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I Struggled To Find Help When My Rare Disease Medication Caused Suicidal Thoughts

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Editor's Note

Please see a doctor before starting or stopping a medication.

If you experience suicidal thoughts, the following post could be potentially triggering. You can contact the Crisis Text Line by texting “START” to 741741.

As the world wraps up up National Suicide Prevention Awareness Month, I’m reflecting on the times I have sat with people who were suffering and who cannot see their value on this Earth. I, myself, have questioned whether I am too much of a burden on my family and they would be better off without me in this life.

Four years ago, I was in the darkest place I have ever been. I had switched medications for my rare disease and over four weeks had gradually increased the medication to achieve the desired outcome. As the dose increased, I began to have visions of ending my suffering.

Every time I closed my eyes, I would see myself sitting on my bathroom floor, ending my life, quietly asking for help while my husband and children slept in their rooms nearby.

I knew in my heart that I would not hurt myself, and I reached out to the doctor who prescribed the medication. I called their office and told them the medication was causing me to have thoughts of hurting myself and was told by the front office staff they would pass along the message. A few hours later, I would call back.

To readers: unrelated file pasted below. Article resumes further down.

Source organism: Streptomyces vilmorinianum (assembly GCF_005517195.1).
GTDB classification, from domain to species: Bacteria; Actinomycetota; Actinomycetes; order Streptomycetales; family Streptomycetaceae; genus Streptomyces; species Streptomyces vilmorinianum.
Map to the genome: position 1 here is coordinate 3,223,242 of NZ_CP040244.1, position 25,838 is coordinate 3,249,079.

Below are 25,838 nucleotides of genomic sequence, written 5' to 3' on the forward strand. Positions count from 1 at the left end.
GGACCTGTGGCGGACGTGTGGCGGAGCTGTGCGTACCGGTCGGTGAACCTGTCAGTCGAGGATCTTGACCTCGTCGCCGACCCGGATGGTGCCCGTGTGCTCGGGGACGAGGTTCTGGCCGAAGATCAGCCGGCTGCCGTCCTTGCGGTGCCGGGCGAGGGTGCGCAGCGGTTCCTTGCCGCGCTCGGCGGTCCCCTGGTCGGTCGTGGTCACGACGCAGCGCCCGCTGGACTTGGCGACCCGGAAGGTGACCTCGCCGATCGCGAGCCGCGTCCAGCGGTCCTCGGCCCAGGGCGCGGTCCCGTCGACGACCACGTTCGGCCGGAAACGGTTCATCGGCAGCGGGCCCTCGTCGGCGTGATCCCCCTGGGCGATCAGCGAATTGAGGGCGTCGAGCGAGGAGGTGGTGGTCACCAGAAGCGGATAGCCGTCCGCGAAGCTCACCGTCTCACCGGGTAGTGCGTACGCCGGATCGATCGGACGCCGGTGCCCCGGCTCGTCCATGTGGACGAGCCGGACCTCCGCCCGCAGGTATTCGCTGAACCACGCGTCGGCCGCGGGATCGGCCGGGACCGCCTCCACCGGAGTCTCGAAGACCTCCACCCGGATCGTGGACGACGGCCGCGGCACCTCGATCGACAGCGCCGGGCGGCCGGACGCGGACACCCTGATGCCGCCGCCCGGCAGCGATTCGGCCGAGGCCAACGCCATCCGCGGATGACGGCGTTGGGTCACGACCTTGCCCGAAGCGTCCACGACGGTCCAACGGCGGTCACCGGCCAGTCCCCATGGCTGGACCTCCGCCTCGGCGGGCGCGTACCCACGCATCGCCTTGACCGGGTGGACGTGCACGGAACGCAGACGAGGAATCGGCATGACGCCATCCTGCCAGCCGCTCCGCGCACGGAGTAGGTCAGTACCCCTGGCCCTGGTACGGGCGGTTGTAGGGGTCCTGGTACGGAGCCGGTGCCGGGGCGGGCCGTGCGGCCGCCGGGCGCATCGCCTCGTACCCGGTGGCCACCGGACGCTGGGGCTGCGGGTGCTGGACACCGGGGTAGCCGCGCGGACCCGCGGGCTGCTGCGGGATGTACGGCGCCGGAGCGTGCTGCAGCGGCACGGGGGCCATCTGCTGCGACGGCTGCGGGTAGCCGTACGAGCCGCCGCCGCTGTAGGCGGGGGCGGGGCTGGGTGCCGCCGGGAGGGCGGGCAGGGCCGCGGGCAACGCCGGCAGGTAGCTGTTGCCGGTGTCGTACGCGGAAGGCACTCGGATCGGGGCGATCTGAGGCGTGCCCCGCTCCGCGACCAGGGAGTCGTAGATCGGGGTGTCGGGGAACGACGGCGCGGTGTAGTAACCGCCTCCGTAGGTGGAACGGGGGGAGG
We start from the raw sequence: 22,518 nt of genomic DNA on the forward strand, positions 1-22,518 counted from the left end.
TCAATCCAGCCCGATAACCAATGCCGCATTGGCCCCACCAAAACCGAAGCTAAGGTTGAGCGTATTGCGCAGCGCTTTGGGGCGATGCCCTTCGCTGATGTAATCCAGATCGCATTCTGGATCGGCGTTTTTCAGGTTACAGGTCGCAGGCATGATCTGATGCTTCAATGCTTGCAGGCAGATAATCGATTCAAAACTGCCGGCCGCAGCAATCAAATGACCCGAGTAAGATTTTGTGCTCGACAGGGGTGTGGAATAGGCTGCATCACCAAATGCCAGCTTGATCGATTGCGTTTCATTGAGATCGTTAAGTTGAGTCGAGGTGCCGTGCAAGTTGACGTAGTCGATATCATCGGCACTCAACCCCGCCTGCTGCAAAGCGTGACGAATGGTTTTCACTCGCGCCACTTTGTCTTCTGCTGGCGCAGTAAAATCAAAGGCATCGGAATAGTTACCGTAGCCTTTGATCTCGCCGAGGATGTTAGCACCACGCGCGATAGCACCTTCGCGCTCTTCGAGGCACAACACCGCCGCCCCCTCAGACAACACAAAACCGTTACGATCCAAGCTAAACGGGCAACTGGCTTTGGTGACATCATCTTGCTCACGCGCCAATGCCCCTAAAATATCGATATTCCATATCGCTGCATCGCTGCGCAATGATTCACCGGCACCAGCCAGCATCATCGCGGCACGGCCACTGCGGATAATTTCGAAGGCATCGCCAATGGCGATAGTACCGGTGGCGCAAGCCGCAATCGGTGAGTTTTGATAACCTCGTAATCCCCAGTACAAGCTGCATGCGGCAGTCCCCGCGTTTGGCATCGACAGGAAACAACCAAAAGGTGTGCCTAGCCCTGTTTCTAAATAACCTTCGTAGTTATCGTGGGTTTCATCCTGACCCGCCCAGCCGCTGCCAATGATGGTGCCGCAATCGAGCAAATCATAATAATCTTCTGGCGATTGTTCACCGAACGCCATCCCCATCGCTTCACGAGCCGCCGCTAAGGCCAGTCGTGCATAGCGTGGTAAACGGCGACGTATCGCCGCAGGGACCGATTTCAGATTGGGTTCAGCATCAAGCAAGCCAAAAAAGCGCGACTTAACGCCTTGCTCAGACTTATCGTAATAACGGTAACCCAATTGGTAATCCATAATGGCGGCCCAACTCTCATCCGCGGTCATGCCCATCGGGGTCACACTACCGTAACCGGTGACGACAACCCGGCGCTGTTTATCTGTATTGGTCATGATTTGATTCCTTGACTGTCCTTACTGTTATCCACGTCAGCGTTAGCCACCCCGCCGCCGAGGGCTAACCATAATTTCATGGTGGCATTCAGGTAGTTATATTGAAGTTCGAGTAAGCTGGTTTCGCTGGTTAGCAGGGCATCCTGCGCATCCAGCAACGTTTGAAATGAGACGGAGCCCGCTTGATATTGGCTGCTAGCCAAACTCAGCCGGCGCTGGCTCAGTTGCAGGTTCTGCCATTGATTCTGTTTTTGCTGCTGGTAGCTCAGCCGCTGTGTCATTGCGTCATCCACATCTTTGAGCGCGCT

The next day, the same. No one ever returned my call.

This went on for days, calling different offices, asking for help with tapering off this drug that was causing me so much pain. I didn’t sleep for nearly a week. Every time I closed my eyes, I’d see that vision of me on the bathroom floor. I stayed awake, scared, and my husband would hold me while I cried.

On day three, one of my specialist doctor’s nurses returned my call and suggested they could put me on a three-week wait list to see a psychiatrist. I was certain that I could not continue this way for three more weeks.

I started tapering myself with the fear of knowing if I tapered too quickly, my suicidal thoughts may increase. I was scared and I felt very alone, even though my family was surrounding me.

I was broken, but I was not giving up.

On day five, my lifesaver, my primary care physician — who was off that week — called me at home after business hours and walked me through the process to remove this medication from my body. She sat with me on the phone while I cried and she cried too. I was saved.

Please be the one who returns the call. Please be the friend who sits in the darkness. Please be the one. Please let me be the one for you.

It is painful for me to share this story as I always want to be seen as the strong one, but I realize that genuine authenticity takes more strength than pretending.

I do not share this story for sympathy but rather understanding that mental health (and suicide) can grasp anyone: the “strong,” the educated, the mom, the brave, the happy, the one who appears to have it perfectly together… anyone.

To those who continue to sit with me, I owe you more than I can express. To those who have let me help carry your burdens, thank you. Together, our burdens become much easier to carry, and my life is better with you in it.

Image via contributor

Originally published: September 25, 2020
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